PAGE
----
Rand Paul puts foot in mouth again with MLK comparison

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When I read about Kentucky GOP candidate Rand Paul comparing himself to legendary abolitionists and even Dr. Martin Luther King, Jr. in a recent op-ed in which he defended himself against criticism regarding his beliefs about civil rights— I saw it as part of a trend.

In the Bowling Green Daily News he wrote: “I am unlike many folks who run for office. I am an idealist. When I read history I side with abolitionists such as William Lloyd Garrison and Frederick Douglas who fought for 30 years to end slavery and to integrate public transportation in the free North in the 1840s. I see our failure to end slavery for decade after decade as a failure of weak-kneed politicians.”

Later on he draws a parallel with himself and King by writing, “Segregation ended only after a great and momentous uprising by idealists like Martin Luther King Jr., who provoked weak-kneed politicians to action. In 2010, there are battles that need to be fought, and they have nothing to do with race or discrimination, but rather the rights of people to be free from a nanny state.”

Paul’s peculiar and fundamentally false conclusions reminded me of a conversation I’d had one morning with Rev. Al Sharpton. Sharpton told me that Glenn Beck and the Tea Partiers were going to hijack the Washington Monument on the anniversary of King’s 1963 march on Washington (August 28) while claiming that they are continuing the legacy of Dr. King. In response, Sharpton will be organizing his own counter march, since Beck and the Tea Partiers couldn’t be less like King and his followers.

Rand Paul doesn’t, in almost any meaningful way, represent the legacy of Martin Luther King Jr. Nor does he honor to the memory of the abolitionists he cites in his article. Will all due respect to Paul, I acknowledge that he believes in liberty, albeit liberty that excuses individuals or more specifically privately owned businesses to engage in racist or discriminatory behavior. If Rand Paul’s philosophy when it comes to government had controlled our nation since its inception, slavery might still be legal in some form, since he would arguably believe that it is every American’s right to own slaves if he or she chooses to do so.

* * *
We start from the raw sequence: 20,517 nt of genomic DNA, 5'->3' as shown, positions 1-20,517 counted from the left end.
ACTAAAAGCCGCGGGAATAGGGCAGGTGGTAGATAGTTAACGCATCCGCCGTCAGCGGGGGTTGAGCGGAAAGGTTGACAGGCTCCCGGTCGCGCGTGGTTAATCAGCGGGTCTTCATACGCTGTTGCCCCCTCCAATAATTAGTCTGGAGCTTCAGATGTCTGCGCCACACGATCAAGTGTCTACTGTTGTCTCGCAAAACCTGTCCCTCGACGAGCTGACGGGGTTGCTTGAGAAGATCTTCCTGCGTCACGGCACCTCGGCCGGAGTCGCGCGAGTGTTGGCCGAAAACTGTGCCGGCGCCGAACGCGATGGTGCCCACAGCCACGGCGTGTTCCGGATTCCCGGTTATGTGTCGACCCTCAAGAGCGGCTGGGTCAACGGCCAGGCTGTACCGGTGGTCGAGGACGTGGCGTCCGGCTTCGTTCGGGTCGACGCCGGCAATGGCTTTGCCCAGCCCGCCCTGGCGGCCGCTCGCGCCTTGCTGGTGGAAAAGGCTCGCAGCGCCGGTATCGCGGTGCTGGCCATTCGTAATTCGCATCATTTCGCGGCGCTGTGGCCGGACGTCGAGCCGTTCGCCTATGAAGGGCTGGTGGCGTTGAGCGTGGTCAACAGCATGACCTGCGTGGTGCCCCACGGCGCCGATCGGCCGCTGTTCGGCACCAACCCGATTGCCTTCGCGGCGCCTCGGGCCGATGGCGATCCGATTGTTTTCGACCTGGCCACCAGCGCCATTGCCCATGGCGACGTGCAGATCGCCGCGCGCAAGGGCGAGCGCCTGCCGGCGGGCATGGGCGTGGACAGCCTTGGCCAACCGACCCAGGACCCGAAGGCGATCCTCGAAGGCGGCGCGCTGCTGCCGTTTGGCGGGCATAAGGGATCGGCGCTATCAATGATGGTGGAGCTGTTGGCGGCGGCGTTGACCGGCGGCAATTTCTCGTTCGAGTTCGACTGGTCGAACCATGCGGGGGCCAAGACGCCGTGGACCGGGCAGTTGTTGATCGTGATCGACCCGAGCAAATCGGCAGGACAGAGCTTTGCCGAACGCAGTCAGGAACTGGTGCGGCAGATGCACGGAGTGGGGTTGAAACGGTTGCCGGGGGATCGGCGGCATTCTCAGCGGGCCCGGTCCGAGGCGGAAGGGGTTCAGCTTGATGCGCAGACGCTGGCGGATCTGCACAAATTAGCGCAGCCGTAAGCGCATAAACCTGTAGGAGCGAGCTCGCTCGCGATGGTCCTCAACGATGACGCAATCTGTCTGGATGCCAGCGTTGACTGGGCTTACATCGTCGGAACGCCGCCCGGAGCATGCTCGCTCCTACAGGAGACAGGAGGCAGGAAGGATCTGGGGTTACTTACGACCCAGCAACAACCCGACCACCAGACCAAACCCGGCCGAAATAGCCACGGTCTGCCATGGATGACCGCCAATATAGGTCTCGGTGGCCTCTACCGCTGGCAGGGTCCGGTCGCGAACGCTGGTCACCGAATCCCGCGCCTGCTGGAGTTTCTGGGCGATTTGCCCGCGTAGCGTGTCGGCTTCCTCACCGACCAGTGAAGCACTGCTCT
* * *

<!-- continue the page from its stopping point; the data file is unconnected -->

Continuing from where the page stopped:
Paul’s legacy on civil rights is perhaps permanently tainted by his connection to the beliefs of his father, Ron Paul. Ron Paul’s infamous 1990s newsletter (named after himself) in which he described African-Americans as welfare-toting menaces to society was undeniably catering to an audience who believed firmly that whites are superior to blacks. To attribute the foundations of such ideals to the work of Martin Luther King is both misleading and ridiculous.

I am not sure why Rand Paul keeps working to convince black people that he loves us. His early campaign mistakes regarding statements he made about the Civil Rights Act of 1964 have had him backpedaling at a rate that’s alarming even for a shifty, flip-flopping politician. He is closely affiliated with the Tea Party Movement, which has used the occasion of the first black president to spew a degree of hatred that threatens to rip our nation apart.

Paul would be better off aligning himself with constructive Republicans and by doing what’s best for his party. His alleged idealism should be applauded, but it could ultimately lead to a weakening of the Republicans altogether.

I don’t think that Rand Paul is necessarily a racist. But he needs to stop trying to distort history. He would also do well to educate himself on exactly what legacy he truly represents. Comparing himself to Dr. King is not only offensive, it is highly unethical.

Dr. Boyce Watkins is the founder of the Your Black World Coalition and the initiator of the National Conversation on Race. For more information, please visit BoyceWatkins.com>